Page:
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Kenya: A night on call in Nairobi
In the Kenyan capital, four MSF ambulances are on standby - ready to respond to emergencies after the sun goes down
Medical emergencies can happen at any time of day or night. But in the Mathare and Eastleigh districts of the Kenyan capital Nairobi, poor security and few ambulances mean that people here struggle to reach medical care after the sun goes down.
To help fill the gap, staff at MSF’s Lavender House clinic have set up two 24-hour toll-free hotlines with four ambulances on standby for immediate dispatch. This service is proving a lifeline for medical emergencies in eastern Nairobi, especially after dark.
The night shift officially starts at 7 pm, but the clinic is already busy.
Patient registers need to be filled, ambulances cleaned and restocked and caseloads tallied.
A sense of relief mixes with expectation as watchmen, triage nurses, call centre team leaders, paramedics, ambulance drivers, clinical officers and counsellors huddle in each service area completing their handovers.
The Lavender House clinic is home to a 24-hour emergency room and a specialised sexual violence clinic.
Team leader Ruth Symekher answers the phone.
A man has just been struck by a speeding motorbike “down near the big roundabout” and is lying on the roadside, unresponsive.
Zulu One heads east with its siren blaring, carving a path through the traffic. A crowd has gathered and several young men chat with ambulance driver, Noah Imbugwa, while the two paramedics administer tramadol and prepare a splint for the man’s broken leg.
“We don’t know what would have happened to him if you hadn’t come,” says one.
When Noah tells them about MSF’s free service, they plug the hotline number into their phones.
The patient is eventually stabilised and ready for transfer to Mama Lucy Kibaki hospital’s emergency room.
As Zulu One leaves “Mama Lucy” just before 8.40 pm, Zulu Two and Three are driving in. It’s been a busy start for everyone.
A young woman calls the sexual assault hotline. Josphine Wanjoru, the community support assistant, answers the call.
The woman is calling from the police station where she has just reported being raped. The attack involved a man she knew and trusted – a common theme among Lavender House patients.
MSF supports another sexual violence service closer to the woman’s location, so Josphine heads out with driver Joseph Omusi to take her there. She’ll be counselled and medically checked by a trained nurse-counsellor, before being picked up by Josphine again and taken home.
This outreach service is particularly valuable at night for survivors of sexual violence who might otherwise feel too unsafe to seek care.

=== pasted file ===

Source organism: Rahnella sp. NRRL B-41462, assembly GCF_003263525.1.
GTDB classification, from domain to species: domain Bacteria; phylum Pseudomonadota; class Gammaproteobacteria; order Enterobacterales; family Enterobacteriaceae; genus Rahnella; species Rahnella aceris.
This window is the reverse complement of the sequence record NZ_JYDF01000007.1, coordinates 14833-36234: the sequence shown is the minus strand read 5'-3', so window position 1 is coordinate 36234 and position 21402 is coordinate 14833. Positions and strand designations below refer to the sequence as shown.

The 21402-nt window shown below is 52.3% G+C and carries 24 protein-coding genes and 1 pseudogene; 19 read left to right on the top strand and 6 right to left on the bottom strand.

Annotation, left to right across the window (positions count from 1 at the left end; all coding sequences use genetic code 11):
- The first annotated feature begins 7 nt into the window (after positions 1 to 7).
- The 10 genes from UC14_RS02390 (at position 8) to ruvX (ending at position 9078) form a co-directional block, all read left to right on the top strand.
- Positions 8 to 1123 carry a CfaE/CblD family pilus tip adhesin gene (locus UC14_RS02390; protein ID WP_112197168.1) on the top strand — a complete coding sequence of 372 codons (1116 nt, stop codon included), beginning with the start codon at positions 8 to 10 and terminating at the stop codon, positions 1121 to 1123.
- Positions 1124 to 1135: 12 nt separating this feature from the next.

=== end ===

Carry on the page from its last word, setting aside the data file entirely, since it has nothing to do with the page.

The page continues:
Driving through the slum of Mathare, it’s easy to spot “street families”: children of all ages who have banded together to survive. They’re highly vulnerable and are always received at Lavender House with an open door.
The first to arrive tonight is a distressed young boy brought in by two friends, his clothes the same dirty brown from head to toe.
He has been hit on the nose by a flying bottle and he writhes and cries out on the trauma room bed. Although nothing is broken, the team comfort him while he calms down.
Just before midnight, staff gather together to eat “lunch”.
Lavender House has just two 12-hour shifts per day, so that staff can safely travel in daylight, whether they’re clocking on or off.
In the courtyard, counsellor Zaina Ahmed is writing up notes for the two sexual violence cases she has dealt with so far.
The night’s first obstetric emergency is taking place in a nearby health centre, where a breech baby is causing trouble for her mother.
“By the time Zulu Two got there, both legs and the baby’s bottom were out,” says emergency medical technician Dennis Odour.
“The mother kept pushing and was eventually able to deliver. The baby didn’t make a sound at first but, to everyone’s relief, she was soon crying.”
A young man staggers in with blood still flowing from a wound inflicted an hour before. He was in a fight at the casino, which ended with a bottle of beer being smashed over his head.
“We see a cocktail of cases,” says trauma nurse Isabella Jumba with a wry smile.
Sunrise sees a critically-ill elderly woman being carried into the emergency room.
Struggling with pneumonia, she lies limp on the bed as the trauma room staff prepare fluids, plus insulin for her diabetes. Her adult children hover worriedly.
As a “red case” – denoting the most critical patients – she’ll be transferred for higher-level care once she’s been stabilised.
She’s the last patient seen in the night shift and, thankfully, the only red of the evening.